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Altuve denies wearing a device to steal signs

@HarriganMLB
January 17, 2020

Astros second baseman José Altuve has denied wearing an electronic device under his uniform to steal signs, according to his agent, Scott Boras. "José Altuve called me and said he wants it known that he has never, ever worn an electronic device in a Major League game -- ever," Boras

Astros second baseman José Altuve has denied wearing an electronic device under his uniform to steal signs, according to his agent, Scott Boras.

"José Altuve called me and said he wants it known that he has never, ever worn an electronic device in a Major League game -- ever," Boras told Sports Illustrated's Tom Verducci. "He never received any form of a trigger or any information via an electronic product that was on his body or in his uniform. He has never worn any electronic device. Ever."

Altuve's comments via Boras came in response to social-media speculation that the second baseman did not want his jersey ripped off by his teammates after his walk-off homer against the Yankees' Aroldis Chapman in Game 6 of last year's American League Championship Series because he was wearing an electronic device on his chest that provided signals about which type of pitch was coming. In a postgame interview after the home run, Altuve said modesty was the reason he preferred not to be shirtless.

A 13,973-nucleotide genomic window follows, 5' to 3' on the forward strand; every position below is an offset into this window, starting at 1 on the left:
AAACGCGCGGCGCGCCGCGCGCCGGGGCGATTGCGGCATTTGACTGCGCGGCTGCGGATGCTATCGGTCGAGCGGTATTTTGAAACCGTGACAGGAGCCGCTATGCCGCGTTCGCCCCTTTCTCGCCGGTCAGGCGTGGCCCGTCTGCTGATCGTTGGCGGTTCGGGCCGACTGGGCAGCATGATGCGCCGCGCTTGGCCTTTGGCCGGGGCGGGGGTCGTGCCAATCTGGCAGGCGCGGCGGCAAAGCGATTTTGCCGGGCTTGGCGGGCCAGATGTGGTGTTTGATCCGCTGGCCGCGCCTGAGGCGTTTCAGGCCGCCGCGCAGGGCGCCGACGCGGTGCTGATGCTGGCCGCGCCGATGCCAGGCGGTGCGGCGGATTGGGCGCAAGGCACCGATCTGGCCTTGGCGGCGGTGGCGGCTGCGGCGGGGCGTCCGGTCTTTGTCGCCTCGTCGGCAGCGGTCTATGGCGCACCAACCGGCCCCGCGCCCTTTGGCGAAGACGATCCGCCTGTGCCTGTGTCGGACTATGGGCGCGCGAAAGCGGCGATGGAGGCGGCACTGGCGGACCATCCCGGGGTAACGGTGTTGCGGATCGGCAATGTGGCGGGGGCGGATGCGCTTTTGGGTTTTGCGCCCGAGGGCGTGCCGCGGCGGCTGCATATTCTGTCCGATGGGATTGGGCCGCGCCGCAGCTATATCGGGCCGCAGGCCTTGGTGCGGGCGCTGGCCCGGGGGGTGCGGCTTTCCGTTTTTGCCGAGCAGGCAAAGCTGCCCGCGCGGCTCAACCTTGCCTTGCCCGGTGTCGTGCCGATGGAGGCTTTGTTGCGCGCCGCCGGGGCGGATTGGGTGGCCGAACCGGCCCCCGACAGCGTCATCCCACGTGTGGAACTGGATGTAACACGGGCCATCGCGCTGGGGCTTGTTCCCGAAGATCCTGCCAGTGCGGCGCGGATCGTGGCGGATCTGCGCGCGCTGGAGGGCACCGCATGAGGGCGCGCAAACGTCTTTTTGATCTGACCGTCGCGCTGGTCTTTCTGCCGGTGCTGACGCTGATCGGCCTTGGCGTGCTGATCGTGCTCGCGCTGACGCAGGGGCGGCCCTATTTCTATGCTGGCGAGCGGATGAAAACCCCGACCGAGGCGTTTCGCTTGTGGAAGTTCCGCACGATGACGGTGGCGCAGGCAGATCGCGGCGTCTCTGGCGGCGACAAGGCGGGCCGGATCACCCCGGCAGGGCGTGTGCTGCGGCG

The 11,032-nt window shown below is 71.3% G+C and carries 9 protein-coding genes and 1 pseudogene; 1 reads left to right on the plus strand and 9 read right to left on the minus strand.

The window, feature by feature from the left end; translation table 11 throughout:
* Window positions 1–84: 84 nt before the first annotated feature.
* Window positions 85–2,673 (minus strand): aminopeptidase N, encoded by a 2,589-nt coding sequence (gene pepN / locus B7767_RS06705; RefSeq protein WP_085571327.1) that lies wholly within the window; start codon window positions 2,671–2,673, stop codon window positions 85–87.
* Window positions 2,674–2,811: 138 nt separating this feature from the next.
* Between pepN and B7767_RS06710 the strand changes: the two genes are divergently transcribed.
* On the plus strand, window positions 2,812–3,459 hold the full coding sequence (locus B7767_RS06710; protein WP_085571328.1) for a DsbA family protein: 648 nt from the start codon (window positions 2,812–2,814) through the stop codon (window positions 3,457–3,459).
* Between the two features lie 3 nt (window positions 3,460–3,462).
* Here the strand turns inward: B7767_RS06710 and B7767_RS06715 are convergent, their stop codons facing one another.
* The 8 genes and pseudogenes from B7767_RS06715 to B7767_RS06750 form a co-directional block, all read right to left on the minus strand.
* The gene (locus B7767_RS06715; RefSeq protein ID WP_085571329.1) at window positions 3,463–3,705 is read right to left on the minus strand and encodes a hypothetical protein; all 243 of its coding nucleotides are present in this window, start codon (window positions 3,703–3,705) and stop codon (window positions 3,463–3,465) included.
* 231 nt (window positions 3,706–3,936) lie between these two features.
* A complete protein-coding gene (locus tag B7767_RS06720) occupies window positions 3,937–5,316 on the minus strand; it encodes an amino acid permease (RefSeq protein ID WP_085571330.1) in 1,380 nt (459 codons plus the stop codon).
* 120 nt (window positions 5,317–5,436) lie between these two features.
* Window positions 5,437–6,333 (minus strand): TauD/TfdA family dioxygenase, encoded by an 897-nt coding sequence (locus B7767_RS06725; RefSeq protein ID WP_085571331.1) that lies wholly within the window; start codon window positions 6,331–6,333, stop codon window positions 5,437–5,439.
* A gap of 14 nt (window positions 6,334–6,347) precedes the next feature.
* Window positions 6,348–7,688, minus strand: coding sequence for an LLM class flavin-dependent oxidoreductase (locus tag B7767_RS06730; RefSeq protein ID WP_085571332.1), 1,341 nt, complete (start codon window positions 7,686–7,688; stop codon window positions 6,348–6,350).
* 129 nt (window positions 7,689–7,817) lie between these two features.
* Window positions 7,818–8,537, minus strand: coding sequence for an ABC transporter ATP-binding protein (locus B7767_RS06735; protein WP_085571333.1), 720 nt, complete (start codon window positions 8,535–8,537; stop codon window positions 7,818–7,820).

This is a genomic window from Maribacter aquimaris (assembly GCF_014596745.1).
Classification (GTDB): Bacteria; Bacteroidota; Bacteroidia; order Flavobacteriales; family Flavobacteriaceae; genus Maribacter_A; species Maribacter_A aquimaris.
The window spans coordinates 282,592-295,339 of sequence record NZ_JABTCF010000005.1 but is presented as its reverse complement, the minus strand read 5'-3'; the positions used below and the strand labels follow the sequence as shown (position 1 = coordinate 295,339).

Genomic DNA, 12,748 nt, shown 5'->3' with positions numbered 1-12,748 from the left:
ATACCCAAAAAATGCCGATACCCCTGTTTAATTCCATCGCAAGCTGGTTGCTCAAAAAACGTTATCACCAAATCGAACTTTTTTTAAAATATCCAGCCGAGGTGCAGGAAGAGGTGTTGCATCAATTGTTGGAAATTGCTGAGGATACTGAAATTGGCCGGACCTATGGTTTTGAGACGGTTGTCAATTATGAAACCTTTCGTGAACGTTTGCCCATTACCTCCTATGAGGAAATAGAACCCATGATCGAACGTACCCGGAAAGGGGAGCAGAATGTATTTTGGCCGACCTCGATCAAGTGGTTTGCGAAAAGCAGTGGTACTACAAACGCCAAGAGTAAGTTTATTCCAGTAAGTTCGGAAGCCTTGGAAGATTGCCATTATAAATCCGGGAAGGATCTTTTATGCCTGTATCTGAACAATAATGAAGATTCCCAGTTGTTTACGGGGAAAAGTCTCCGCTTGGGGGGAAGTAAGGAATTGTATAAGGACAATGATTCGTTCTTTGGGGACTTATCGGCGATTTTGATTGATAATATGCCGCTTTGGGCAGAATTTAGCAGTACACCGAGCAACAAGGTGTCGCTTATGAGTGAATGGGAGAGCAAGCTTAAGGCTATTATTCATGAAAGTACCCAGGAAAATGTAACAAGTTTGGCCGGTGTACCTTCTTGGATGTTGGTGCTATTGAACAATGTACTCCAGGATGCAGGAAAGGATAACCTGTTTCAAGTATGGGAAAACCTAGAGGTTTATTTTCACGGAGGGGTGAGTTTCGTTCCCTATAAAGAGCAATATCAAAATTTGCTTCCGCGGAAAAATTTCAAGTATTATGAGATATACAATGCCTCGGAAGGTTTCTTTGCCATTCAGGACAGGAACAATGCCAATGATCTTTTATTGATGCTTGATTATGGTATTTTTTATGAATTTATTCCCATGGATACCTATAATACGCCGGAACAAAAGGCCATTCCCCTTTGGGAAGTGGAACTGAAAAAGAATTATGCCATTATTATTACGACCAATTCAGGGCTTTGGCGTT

On Monday, Major League Baseball released the findings from its investigation into the Astros' sign-stealing practices during the 2017 season, which resulted in one-year suspensions for Houston general manager Jeff Luhnow and manager AJ Hinch. The Astros subsequently dismissed both employees.

Read MLB's official findings (pdf)

A day later, the Red Sox parted ways with manager Alex Cora, who is also facing the prospect of significant MLB discipline due to his role in Houston's sign-stealing tactics when he was the team's bench coach. The Mets then "mutually agreed to part ways" with manager Carlos Beltrán on Thursday. Beltrán isn't facing further discipline, however, as he was a player with the Astros during the time covered by the investigation.

MLB said in a statement on Thursday that its investigation revealed "no evidence" to substantiate claims that the Astros used wearable devices to steal signs, either in 2017 or last season.

Thomas Harrigan is a reporter for MLB.com. Follow him on Twitter @HarriganMLB.